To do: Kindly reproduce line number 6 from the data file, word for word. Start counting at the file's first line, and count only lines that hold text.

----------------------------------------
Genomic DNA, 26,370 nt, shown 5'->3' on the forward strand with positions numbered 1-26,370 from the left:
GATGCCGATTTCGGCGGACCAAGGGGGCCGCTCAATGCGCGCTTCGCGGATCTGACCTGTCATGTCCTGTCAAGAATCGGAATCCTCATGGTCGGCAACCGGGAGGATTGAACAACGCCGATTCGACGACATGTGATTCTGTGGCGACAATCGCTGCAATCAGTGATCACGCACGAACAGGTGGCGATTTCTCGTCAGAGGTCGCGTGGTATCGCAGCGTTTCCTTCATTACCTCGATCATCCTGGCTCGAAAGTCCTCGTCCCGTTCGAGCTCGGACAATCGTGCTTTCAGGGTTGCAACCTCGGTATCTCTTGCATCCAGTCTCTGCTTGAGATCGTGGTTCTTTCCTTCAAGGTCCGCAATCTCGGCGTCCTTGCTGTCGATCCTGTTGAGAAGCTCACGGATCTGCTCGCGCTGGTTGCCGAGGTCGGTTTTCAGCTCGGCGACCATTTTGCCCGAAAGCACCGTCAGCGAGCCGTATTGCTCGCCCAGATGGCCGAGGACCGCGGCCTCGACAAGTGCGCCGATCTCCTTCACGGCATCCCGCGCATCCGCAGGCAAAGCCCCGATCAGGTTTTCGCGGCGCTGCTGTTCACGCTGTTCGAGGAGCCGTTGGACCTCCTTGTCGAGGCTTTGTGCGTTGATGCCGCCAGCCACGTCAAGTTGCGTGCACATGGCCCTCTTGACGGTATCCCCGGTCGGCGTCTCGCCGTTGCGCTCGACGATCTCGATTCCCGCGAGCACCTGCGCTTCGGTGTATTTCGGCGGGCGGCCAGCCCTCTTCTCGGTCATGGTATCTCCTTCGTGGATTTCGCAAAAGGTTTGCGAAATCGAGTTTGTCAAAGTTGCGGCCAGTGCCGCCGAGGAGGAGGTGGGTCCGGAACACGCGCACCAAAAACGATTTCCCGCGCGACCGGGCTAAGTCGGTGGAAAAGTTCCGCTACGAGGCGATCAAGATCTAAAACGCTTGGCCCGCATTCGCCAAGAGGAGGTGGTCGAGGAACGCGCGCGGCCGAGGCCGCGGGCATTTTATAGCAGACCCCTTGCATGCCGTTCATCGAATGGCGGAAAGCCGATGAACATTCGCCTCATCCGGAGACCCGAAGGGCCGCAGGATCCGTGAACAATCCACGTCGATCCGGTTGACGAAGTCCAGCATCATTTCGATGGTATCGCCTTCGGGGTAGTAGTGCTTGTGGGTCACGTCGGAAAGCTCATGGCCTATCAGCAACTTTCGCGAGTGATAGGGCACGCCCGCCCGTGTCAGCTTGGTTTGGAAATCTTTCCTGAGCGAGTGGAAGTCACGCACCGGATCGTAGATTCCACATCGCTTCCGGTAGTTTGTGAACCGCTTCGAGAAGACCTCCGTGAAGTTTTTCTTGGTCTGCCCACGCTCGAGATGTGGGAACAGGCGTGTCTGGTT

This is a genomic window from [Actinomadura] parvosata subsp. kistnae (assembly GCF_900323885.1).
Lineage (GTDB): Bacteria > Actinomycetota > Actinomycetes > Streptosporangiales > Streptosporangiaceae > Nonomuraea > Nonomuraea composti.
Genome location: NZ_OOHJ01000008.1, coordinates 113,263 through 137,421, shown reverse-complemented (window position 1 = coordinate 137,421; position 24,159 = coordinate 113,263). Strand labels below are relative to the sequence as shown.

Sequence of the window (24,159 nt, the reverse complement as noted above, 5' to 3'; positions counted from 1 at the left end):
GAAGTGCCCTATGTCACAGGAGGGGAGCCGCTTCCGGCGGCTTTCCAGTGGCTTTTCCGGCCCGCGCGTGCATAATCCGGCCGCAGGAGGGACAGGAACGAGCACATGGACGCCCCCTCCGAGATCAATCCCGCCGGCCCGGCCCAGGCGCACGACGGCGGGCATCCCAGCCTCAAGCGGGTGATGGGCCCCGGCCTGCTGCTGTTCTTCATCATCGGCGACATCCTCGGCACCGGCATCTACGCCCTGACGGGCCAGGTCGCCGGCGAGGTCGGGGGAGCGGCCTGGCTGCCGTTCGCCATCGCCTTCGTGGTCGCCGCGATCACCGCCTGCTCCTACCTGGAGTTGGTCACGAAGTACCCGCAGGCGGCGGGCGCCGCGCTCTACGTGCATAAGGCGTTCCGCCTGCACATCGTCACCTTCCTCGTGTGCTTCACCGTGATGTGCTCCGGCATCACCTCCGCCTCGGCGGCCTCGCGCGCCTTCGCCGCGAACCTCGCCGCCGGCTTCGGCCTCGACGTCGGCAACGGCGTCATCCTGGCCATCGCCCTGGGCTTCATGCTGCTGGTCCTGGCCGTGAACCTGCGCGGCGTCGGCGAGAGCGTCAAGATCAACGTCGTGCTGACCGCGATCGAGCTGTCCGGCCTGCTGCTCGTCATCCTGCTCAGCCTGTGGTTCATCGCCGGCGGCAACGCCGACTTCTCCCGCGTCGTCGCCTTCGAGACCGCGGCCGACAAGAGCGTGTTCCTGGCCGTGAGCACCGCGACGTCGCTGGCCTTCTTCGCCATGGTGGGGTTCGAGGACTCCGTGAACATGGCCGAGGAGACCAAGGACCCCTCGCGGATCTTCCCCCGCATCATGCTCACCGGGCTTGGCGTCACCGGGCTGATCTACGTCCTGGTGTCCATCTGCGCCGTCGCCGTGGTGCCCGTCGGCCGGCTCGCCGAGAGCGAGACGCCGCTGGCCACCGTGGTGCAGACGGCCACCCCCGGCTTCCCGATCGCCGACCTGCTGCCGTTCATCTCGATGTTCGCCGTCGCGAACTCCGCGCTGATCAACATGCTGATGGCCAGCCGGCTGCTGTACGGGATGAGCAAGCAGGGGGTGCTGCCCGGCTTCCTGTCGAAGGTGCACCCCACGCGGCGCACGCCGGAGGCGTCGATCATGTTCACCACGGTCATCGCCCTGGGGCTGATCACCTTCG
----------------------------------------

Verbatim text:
Sequence of the window (24,159 nt, the reverse complement as noted above, 5' to 3'; positions counted from 1 at the left end):